Nuts-almonds, cashew, hazelnuts, peanuts, peanut butter, pecans, pistachios, pumpkin seeds, sesame seeds, sunflower seeds
Oils– fats that are liquid at room temperature from plants and fish.
Plants-monounsaturated or polyunsaturated, and low in saturated fats. Do not contain any cholesterol*
Olive Some fish
*Coconut and palm kernel oil are high in saturated fat
Solid fat-solid at room temperature from animal foods and are saturated fats.
Pork fat (lard)
Trans fat-hydrogenated/partially hydrogenated vegetable oils used to make shortening and commercially prepared baked goods, snack foods, fried foods, and margarine. Trans fat should be eliminated from the diet.
Discretionary Calories-the extra calories that are not needed to meet the body’s nutrient needs, about 10% of the daily calorie requirements. These can come from sweets and other treats.
FOOD AND BEVERAGE- NUTRIENT STANDARDS AND GUIDELINES
Each snack food portion may not exceed the below limitations for specified nutrients/ingredients or serving sizes:
NO MORE THAN 250 CALORIES
TOTAL CALORIES FROM FAT
NO MORE THAN 30%
Excludes nuts and seeds
TOTAL CALORIES FROM SATURATED FAT (INCLUDING TRANS FATS)
NO MORE THAN 10%
ADDED SUGAR BY WEIGHT
NO MORE THAN 35%
Excludes fruits and vegetables when used as ingredients
NO MORE THAN 600 MILLIGRAMS PER SERVING
PORTION SIZES FOR CLASSROOM SNACK AND VENDING FOODS
TYPE OF FOOD ITEM
MAXIMUM PORTION SIZE
Snacks and Sweets
Including, but not limited to chips, crackers, low-fat popcorn, cereal, trail mix, seeds, dried fruit, jerky
Bakery Items (e.g. cookies, bars, breads, and muffins)
Chocolate may not be a
main ingredient. Fruits and vegetable ingredients are encouraged. No doughnuts.
Icing may not exceed ¼” thickness.
Frozen Desserts, Ice Cream
4.0 fluid oz.
Including but not limited to ice cream. No chocolate or candy.
No …sicles (sweetened water ices)
No candy, except for peppermint for teaching purposes.
No red and blue food dye
PARTY FOOD SUGGESTIONS
Items Not Permitted Healthy Alternative
Iced cupcake Fruit/vegetable muffins-apple, banana, carrot, berry, etc.
Large cookie with icing Whole grain cookie with dried fruit
Birthday cake Vanilla pudding cups with berries and sugar cookie crumbs
Donut Oatmeal raisin cookie
Brownie Fruit and cheese kebabs with whole-wheat pretzels
Foods containing color dye Granola, fruit, and vanilla yogurt sundaes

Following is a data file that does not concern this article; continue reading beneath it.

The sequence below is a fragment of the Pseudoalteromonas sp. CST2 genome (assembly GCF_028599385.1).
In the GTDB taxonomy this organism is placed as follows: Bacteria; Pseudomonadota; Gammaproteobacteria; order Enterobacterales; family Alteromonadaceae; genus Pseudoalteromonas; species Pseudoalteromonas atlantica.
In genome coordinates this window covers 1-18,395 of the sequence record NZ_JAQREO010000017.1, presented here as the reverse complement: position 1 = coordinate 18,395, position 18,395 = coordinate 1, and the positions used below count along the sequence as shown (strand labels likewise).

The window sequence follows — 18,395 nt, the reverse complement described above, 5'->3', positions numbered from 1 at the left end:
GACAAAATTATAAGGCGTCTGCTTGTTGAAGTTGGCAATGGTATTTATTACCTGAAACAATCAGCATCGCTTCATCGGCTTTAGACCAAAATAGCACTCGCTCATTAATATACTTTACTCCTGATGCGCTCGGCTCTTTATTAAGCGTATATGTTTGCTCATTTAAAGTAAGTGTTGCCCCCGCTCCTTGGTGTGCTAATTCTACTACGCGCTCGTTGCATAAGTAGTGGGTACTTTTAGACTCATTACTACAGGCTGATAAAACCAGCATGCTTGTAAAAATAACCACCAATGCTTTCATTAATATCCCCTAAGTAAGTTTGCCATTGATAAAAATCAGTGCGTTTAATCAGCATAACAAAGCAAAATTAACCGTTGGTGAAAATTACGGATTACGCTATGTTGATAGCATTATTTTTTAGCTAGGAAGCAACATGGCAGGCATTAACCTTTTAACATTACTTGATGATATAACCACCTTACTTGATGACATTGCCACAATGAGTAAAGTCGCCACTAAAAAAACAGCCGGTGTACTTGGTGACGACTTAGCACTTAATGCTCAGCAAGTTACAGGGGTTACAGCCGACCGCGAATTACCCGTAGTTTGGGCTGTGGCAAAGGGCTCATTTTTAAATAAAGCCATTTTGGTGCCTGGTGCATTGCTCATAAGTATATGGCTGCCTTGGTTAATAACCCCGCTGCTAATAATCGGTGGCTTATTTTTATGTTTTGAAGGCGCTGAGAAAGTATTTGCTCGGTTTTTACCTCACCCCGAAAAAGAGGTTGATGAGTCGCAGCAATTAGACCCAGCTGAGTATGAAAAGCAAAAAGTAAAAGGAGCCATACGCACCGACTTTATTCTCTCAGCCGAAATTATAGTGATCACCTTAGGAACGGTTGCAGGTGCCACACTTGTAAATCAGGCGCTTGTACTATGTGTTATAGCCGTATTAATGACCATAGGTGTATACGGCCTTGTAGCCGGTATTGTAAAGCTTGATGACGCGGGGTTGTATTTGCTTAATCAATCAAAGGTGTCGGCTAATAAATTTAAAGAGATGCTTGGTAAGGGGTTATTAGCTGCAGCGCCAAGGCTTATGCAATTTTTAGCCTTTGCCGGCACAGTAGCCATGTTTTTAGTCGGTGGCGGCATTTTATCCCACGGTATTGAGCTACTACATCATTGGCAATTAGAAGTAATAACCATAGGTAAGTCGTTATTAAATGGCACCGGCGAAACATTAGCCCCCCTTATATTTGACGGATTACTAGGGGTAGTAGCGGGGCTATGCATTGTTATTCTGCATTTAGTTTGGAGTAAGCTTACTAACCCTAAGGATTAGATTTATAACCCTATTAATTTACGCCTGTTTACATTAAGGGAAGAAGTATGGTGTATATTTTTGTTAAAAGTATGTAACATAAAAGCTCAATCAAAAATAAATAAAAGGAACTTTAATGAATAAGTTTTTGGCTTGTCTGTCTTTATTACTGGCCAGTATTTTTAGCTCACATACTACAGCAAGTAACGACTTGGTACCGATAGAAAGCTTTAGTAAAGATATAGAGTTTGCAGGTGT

(red and blue) Raisin cake with drizzled vanilla glaze
Banana, pumpkin, or zucchini bread or bars
Candy Trail mix with low fat granola, whole-wheat cereal, unsalted
pretzels, sunflower seeds, pumpkins seeds, and dried fruit
Angel food cake with fresh berries
Low fat granola bars
Low fat popcorn seasoned with grated cheese and a
dash of garlic salt or other interesting spice combo
Top your own cookie Rice cake with light cream cheese topped with fruit,
shredded vegetables, seeds, carob, granola, popcorn, and
other healthy choices.
Veggie or fresh fruit pizza
Fruit drinks Water, low fat/fat free milk, or soymilk
PURCHASE READY FOODS
The list below are a few items that are available for purchase that meet the Nutrition Standards and may be used for convenience. These are not the only food items that meet the Standards and are only meant to be used as a guide.
Mini Muffins (25 gram/each)- carrot, poppy, orange, bran, zucchini, and vanilla (without large quantity of icing)
Muffin (2.5 oz)- blueberry, apple bran, or raisin bran
Angel Food Cake (1/8 cake)
Cornbread (1.9 oz/serving)
Tortilla Wraps (45 gram or less/serving)-whole wheat, multigrain, tomato basil, spinach, or garden vegetable
Mini bagels 1.4oz/serving- Pepperidge Farms, Publix, or Thomas
Entenmann’s light Golden Loaf Cake (fat free)
Entenmann’s Mini Muffins-blueberry
Pita Pockets (whole wheat)-small (23 gram/each) and mini (10 gram/each)
Whole Wheat Bread Sticks (15 grams/each)
Light Out Wraps- assorted flavors
Baked Tortilla Chips
Pretzels-whole wheat or grain preferred
Exotic Vegetable Chips
Sweet Potato and Beet Chips
Terra Vegetable Chips
Eat Smart Soy Crisps
Polaner-All Fruit Spread (1T/serving)
Fruit-individual packaged cups of fruit in natural juice-Delmonte, Publix
Prepackaged Raw Vegetables and Fresh Fruits
Cheese & Fruit Tray
Roasted Soy Beans and other seeds
Nuts (if not allergic)
Natural fruit leathers
Oatmeal Teddy Grahams
Whole Wheat Fig Newtons
Ginger Snaps made with molasses-Nabisco only
Fat Free Oatmeal Raisin Cookie-Archway
Whole grain Fish Crackers-Pepperidge Farm
Oven Baked Wheat able Crackers-Keebler
Cherry or Raspberry Fruit Bars-Health Valley
Laughing Cow Light Cheese Wedge
Light Babybel Cheese Rounds
Assorted packaged cheese-string, cubes, slices, shaped, etc.
Light Cheese Spread-Alouette, Laukauna, Neufchatel
Light Cream Cheese-assorted flavors
Reduced Fat Crescent Rolls-Pillsbury
Low Fat Bread Sticks-Pillsbury
Low Fat Plain or Vanilla Yogurt
Pudding Cups made with skim milk
Soymilk, Low fat and Skim milk
Muffin Bar-banana or blueberry-Quaker